November 9, 2012 at 10:30 pm

    35mm f1.4 is the full-frame lens, right?

    • Profile photo of Romanas Naryškin 8.1) Romanas Naryškin
      November 10, 2012 at 4:58 am

      Yes, it is, Luke. :)

  9. 9) Mayank Manu
    November 11, 2012 at 9:56 am

    Hi Roman
    need you suggestion , i want a fast lens which can work for low light situation like theater. I have D5100, what you suggest for me , keeping in mind I will shift to FX in future, what you will suggest.

    angle of view is also very important to me , as some time I have capture the full stage view as well .

    i used my 50 mm and 18-105, both have their limitation due to which i loose most of the time good shots.


    • Profile photo of Romanas Naryškin 9.1) Romanas Naryškin
      November 14, 2012 at 8:56 am

      It all depends on your budget, Manu. :) On a full-frame camera, I would have a 24-70 and 70-200 with me if budget was of no concern and the situation demanded it (a serious job, for example). But there are of course alternatives.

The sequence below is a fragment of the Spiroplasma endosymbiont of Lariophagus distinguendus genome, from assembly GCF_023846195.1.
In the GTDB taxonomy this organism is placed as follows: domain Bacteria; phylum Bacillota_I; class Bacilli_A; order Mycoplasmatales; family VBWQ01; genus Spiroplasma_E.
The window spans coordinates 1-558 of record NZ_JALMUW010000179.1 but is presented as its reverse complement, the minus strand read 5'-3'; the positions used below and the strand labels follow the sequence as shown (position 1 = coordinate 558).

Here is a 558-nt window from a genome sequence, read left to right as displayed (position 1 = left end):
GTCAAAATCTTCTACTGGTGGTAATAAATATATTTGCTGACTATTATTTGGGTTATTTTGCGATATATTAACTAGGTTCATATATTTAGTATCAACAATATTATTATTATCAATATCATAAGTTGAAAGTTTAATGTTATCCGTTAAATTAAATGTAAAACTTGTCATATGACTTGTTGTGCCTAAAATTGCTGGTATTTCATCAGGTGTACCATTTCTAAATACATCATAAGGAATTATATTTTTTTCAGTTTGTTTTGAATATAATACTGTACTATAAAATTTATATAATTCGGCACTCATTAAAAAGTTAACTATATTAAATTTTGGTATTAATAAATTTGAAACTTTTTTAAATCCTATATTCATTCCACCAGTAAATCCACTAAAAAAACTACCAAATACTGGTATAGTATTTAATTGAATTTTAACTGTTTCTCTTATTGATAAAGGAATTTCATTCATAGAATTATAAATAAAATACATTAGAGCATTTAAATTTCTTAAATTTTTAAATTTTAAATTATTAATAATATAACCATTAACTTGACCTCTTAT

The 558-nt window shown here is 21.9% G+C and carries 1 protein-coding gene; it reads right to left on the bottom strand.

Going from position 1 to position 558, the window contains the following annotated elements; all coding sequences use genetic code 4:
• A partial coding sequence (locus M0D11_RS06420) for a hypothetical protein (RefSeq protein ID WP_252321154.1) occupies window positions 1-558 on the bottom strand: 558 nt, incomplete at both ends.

• 9.1.1) mayank
        November 14, 2012 at 9:14 am

        Dear Roman
        thanks for the suggestion , yes budget is concern as as this time i can afford any one of the situation, either switch to full frame ( what you will suggest D600 or 700) or buy a lens may be 24-120 f4 ( not sure about the credibility as no usage review available as of now for situation like for me ).

        i checked out the weight of 70- 200, its too bulk to carry in situation like theater where you are on move every time, how you rate 24-120 f4 on my d5100, not only it give me extra zoom + wide as well.

        please advise about the quick auto focus reliability in low light , that is prime for me.

        really looking forward to the help for the comment.

        need every one else to advise their views as i have to decide fast i have theater show to catch on 25 Nov.

        • mayank
          November 14, 2012 at 9:58 am

          also as per my opinion 24-120 would a multipurpose lens for every day use then.